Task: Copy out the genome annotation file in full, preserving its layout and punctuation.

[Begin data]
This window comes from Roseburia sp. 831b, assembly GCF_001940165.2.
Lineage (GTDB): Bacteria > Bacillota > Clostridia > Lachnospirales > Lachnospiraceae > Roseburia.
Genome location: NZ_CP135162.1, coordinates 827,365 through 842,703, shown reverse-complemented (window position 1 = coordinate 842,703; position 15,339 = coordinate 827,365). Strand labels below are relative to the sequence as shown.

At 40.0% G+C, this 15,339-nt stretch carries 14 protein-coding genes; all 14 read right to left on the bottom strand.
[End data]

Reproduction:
This window comes from Roseburia sp. 831b, assembly GCF_001940165.2.
Lineage (GTDB): Bacteria > Bacillota > Clostridia > Lachnospirales > Lachnospiraceae > Roseburia.
Genome location: NZ_CP135162.1, coordinates 827,365 through 842,703, shown reverse-complemented (window position 1 = coordinate 842,703; position 15,339 = coordinate 827,365). Strand labels below are relative to the sequence as shown.

At 40.0% G+C, this 15,339-nt stretch carries 14 protein-coding genes; all 14 read right to left on the bottom strand.